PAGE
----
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Forensic Acoustics Technology

Beginning April 12, 2002, I conducted tutorials at local detention centers on the subject of HTML. My spouse, Nancy, helped detainees select reading materials. We concluded our volunteer efforts in the Spring of 2006.

The purpose of this site is to encourage others to become interested in Forensic Acoustics Technology.

The authors of this page are me, Glenn Bowie, and my friend Craig Melvin. You see Craig at Air Force Plant 42, Palmdale, California. He is controlling our field assistant, miniature schnauzer Brandy. It is the summer of 1970.

By May 1986, Craig was a leading Forensic Acoustics Technologist. He was a Deputy in the Los Angeles County Sheriff's Department.

My wife, Nancy, and I measured flyover and flyby sounds during landing approach of B-727-200 at Palmdale Air Force Base, California, on 30 occasions in the summer of 1970.

Craig Melvin operated a micrometeorologic tower facility to measure wind speed and temperature at heights above the ground from 5 ft. to 50 ft. during the tests.

e-mail, Jan. 21, 2006
Glenn,
I was scared to death the first time I climbed the oil tower at the back of Rye
Canyon. That is when I found the instruments used at Palmdale. Other workers
took them down from the tower.

I believe that Sullivan was the one that helped to hook it all up.

I remember being just before the touchdown at Palmdale with reflective
microphones in the first flyover noise acquisition.

Did not know what I was doing. But a lot of fun.

I watched Sullivan pore over calculations to be sure that we were measuring the
temp measurements from the tower rather than heat sensitive resistance in the
wires lying on the desert floor.

Lets do it again.

Craig.

Craig is holding the flashlight. We were recording sounds while LASD deputies and explosive experts initiated pyrotechnic effects.

Craig is now a Detective Sergeant, Homicide Division, Los Angeles County Sheriff's Department. Our relationship shows how varied experiences can be applied to solve particular forensic acoustics problems.
Indian Dunes
Craig joined the Los Angeles County Sheriff's Department (LASD) as a deputy. In December 1980, he obtained permission for me to use acoustic test equipment owned by my employer, the Lockheed California Company, to measure sound levels near the ears of a lead Swat Team Member during a practice forced entry of a building. Swat Team Exercise

>

The changes in pitch you hear when playing the above aircraft flyby sound are described as Doppler frequency shifts.

On July 22, 1982, actor Vic Morrow was carrying two children across a pond at a movie set. The location was Indian Dunes, Valencia, California. Pyrotechic effects were initiated to heighten drama of the scene being video taped. A helicopter hovered above them.

Vic Morrow and the one child were killed when struck by the helicopter main rotor. The right skid struck the second child and killed her.

What happened? To an aircraft engineer, an "Aircraft On The Ground" or "AOG" event occurred. This term is used to denote a catastrophe. Pilot Dorsey Wingo, Western Helicopter Company, was operating a Bell UH-1 Huey according to a script. He also followed directions of episode Director John Landis. The latter was standing in the pond, below the helicopter, in sight of Dorsey Wingo. He was using his right arm in a repeated gesture indicating he wanted the helicopter to come lower. He was yelling "Lower, Lower, Lower" while gesturing. Special effects explosions were occurring.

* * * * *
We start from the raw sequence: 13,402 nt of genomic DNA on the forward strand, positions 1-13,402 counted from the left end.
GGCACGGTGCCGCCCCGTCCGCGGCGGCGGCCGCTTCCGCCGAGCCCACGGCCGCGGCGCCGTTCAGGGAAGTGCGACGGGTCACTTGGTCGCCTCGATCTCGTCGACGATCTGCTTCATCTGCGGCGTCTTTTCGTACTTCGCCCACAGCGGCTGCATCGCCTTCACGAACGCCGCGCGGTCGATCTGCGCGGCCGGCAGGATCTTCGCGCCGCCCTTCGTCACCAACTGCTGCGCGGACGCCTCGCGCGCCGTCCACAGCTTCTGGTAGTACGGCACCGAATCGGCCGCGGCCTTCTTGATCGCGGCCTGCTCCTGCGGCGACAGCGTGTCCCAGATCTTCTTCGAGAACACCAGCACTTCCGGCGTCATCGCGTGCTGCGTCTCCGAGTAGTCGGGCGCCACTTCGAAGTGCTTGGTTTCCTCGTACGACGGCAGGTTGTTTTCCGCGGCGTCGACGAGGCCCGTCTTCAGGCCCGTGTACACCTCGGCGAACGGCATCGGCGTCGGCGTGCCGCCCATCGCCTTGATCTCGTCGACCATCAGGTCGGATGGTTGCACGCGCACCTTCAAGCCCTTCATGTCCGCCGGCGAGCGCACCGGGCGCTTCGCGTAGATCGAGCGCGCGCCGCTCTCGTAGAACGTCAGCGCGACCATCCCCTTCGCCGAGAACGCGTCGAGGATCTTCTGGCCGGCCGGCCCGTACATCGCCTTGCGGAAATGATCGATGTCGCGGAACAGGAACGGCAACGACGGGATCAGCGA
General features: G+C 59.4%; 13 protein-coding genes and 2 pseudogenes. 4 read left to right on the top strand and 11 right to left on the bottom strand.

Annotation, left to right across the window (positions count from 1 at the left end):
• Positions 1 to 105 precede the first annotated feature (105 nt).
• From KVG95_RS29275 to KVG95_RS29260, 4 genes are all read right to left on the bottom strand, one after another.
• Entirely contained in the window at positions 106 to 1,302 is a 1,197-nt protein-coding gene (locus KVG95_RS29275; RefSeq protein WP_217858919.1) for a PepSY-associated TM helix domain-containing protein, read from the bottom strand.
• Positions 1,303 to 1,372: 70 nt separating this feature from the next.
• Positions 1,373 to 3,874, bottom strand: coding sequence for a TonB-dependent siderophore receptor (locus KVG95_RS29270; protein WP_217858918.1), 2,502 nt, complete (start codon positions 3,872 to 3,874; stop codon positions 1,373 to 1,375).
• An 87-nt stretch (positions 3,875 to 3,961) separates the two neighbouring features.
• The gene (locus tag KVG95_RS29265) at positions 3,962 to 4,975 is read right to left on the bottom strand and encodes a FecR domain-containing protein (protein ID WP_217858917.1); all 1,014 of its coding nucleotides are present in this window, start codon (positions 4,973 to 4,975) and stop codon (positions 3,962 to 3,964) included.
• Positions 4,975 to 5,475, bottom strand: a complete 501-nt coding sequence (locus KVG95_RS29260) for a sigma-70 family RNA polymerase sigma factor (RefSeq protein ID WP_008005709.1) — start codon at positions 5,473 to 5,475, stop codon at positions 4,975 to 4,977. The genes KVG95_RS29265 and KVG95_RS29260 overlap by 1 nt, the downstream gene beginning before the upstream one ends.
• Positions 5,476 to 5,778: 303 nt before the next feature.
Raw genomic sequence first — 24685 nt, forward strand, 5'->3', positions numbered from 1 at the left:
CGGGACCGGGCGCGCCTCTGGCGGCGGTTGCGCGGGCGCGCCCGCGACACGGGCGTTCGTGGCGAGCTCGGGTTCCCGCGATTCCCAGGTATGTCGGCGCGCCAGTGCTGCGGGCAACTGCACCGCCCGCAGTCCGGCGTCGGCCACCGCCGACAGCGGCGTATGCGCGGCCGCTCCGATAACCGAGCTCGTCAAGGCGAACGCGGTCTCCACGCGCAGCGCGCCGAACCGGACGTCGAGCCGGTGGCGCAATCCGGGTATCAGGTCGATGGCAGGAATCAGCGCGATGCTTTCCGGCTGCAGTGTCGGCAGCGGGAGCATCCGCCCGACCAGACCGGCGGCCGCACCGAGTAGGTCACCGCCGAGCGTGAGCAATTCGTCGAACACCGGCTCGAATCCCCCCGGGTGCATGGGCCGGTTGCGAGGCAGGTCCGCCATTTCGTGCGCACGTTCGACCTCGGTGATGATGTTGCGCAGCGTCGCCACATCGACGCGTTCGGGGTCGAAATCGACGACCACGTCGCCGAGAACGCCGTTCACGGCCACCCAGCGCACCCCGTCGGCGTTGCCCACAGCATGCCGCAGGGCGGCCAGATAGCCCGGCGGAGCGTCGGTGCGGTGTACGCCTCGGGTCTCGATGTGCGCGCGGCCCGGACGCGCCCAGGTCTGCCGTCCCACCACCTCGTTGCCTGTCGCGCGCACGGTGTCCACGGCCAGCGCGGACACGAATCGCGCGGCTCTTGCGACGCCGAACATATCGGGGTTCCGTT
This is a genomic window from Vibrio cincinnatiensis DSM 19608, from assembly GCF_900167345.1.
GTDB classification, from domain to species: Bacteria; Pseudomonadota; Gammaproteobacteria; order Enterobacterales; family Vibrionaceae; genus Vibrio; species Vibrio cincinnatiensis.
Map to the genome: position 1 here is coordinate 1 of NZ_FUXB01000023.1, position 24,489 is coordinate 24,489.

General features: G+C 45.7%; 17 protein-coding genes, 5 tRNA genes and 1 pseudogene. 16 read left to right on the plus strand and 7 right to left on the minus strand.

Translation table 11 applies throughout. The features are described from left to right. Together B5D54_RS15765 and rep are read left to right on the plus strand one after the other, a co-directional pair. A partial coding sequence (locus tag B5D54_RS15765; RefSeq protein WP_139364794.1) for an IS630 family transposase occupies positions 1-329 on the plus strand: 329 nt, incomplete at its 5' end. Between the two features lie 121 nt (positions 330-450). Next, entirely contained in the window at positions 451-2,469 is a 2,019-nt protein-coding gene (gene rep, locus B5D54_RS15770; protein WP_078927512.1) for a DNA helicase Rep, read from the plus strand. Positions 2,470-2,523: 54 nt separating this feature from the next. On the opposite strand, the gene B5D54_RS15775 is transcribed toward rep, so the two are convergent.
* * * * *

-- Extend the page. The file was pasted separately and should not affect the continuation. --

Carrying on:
I analyzed the soundman's tape recording. The recording was made on a Nagra reel to reel machine. I had access to the same type of recorder used by the soundman. I identified the sound of the tail rotor striking the surface of the pond. The rotational sound of the tail rotor stopped on impact. I tracked the rotational sound back to the original position of the rotor at the helicopter tail section.

In aircraft industry folklore, "an act of God" is an event involving a major structural failure. Separation on a wing from an aircraft is an example. A pilot cannot be expected to control flight under such a condition. Dorsey Wingo could not be expected to control the Huey after the tail rotor separated.

It remains to ask "Why did the rotor separate?". I am on shakey ground here. If memory serves, I think I found that a shear pin failed. The pin secured the rotor to the rotor drive shaft. It was a structural failure of a pin that caused the rotor to separate. Why did the pin fail? It could have been a combination of a fatigue failure and an overload failure. Or it might have been an overload failure. Presumably an overload could have been caused by hot gases from an explosion, or by a sudden maneuver, or both. I wrote a report about my findings. Perhaps a copy could be found in LA Sheriff's Department archives. I do not have a copy.

E-mail message received on February 7, 2002, from Larry Tabert:

Hi Glenn,

I glanced at your link this morning, didn't have time to answer you. I haven't flown a UH-1 in over 12 years. In Viet Nam, I used to maintain them, but that was a long time ago. I retired from the Army in 1993, last flew Blackhawks (UH-60). I participated in many aircraft accident investigations in my 23 year army career and also did a stint as a police officer in Clearwater Florida, so I understand the necessity for solid investigational techniques.